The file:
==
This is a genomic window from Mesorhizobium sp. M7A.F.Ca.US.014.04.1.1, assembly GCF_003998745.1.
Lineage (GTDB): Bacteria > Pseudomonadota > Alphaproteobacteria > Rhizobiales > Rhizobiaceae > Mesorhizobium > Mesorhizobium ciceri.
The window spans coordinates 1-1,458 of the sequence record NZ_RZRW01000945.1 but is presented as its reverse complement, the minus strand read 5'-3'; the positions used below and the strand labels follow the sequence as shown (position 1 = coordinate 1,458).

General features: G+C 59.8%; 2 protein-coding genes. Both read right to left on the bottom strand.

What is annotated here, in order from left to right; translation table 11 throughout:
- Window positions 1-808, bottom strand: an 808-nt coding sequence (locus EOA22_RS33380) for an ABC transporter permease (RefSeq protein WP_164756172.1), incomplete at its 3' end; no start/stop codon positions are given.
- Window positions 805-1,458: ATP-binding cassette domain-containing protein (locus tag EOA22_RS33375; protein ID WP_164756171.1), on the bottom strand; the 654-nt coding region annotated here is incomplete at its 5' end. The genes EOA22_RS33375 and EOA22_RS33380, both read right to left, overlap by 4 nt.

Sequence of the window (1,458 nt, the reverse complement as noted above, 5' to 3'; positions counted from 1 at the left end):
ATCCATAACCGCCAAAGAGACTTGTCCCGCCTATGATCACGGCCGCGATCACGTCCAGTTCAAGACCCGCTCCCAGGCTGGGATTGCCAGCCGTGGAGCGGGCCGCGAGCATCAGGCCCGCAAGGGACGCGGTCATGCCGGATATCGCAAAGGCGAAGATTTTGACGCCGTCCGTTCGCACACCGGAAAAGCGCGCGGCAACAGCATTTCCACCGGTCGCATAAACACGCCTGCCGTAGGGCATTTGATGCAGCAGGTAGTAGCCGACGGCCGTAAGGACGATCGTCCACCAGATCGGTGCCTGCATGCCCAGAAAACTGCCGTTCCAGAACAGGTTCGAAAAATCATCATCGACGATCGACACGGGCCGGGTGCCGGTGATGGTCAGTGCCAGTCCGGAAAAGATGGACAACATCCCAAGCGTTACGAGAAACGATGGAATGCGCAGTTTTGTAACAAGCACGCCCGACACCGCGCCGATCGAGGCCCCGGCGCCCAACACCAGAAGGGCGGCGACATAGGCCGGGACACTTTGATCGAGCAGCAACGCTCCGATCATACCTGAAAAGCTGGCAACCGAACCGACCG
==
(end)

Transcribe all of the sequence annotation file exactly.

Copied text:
This is a genomic window from Mesorhizobium sp. M7A.F.Ca.US.014.04.1.1, assembly GCF_003998745.1.
Lineage (GTDB): Bacteria > Pseudomonadota > Alphaproteobacteria > Rhizobiales > Rhizobiaceae > Mesorhizobium > Mesorhizobium ciceri.
The window spans coordinates 1-1,458 of the sequence record NZ_RZRW01000945.1 but is presented as its reverse complement, the minus strand read 5'-3'; the positions used below and the strand labels follow the sequence as shown (position 1 = coordinate 1,458).

General features: G+C 59.8%; 2 protein-coding genes. Both read right to left on the bottom strand.

What is annotated here, in order from left to right; translation table 11 throughout:
- Window positions 1-808, bottom strand: an 808-nt coding sequence (locus EOA22_RS33380) for an ABC transporter permease (RefSeq protein WP_164756172.1), incomplete at its 3' end; no start/stop codon positions are given.
- Window positions 805-1,458: ATP-binding cassette domain-containing protein (locus tag EOA22_RS33375; protein ID WP_164756171.1), on the bottom strand; the 654-nt coding region annotated here is incomplete at its 5' end. The genes EOA22_RS33375 and EOA22_RS33380, both read right to left, overlap by 4 nt.

Sequence of the window (1,458 nt, the reverse complement as noted above, 5' to 3'; positions counted from 1 at the left end):
ATCCATAACCGCCAAAGAGACTTGTCCCGCCTATGATCACGGCCGCGATCACGTCCAGTTCAAGACCCGCTCCCAGGCTGGGATTGCCAGCCGTGGAGCGGGCCGCGAGCATCAGGCCCGCAAGGGACGCGGTCATGCCGGATATCGCAAAGGCGAAGATTTTGACGCCGTCCGTTCGCACACCGGAAAAGCGCGCGGCAACAGCATTTCCACCGGTCGCATAAACACGCCTGCCGTAGGGCATTTGATGCAGCAGGTAGTAGCCGACGGCCGTAAGGACGATCGTCCACCAGATCGGTGCCTGCATGCCCAGAAAACTGCCGTTCCAGAACAGGTTCGAAAAATCATCATCGACGATCGACACGGGCCGGGTGCCGGTGATGGTCAGTGCCAGTCCGGAAAAGATGGACAACATCCCAAGCGTTACGAGAAACGATGGAATGCGCAGTTTTGTAACAAGCACGCCCGACACCGCGCCGATCGAGGCCCCGGCGCCCAACACCAGAAGGGCGGCGACATAGGCCGGGACACTTTGATCGAGCAGCAACGCTCCGATCATACCTGAAAAGCTGGCAACCGAACCGACCG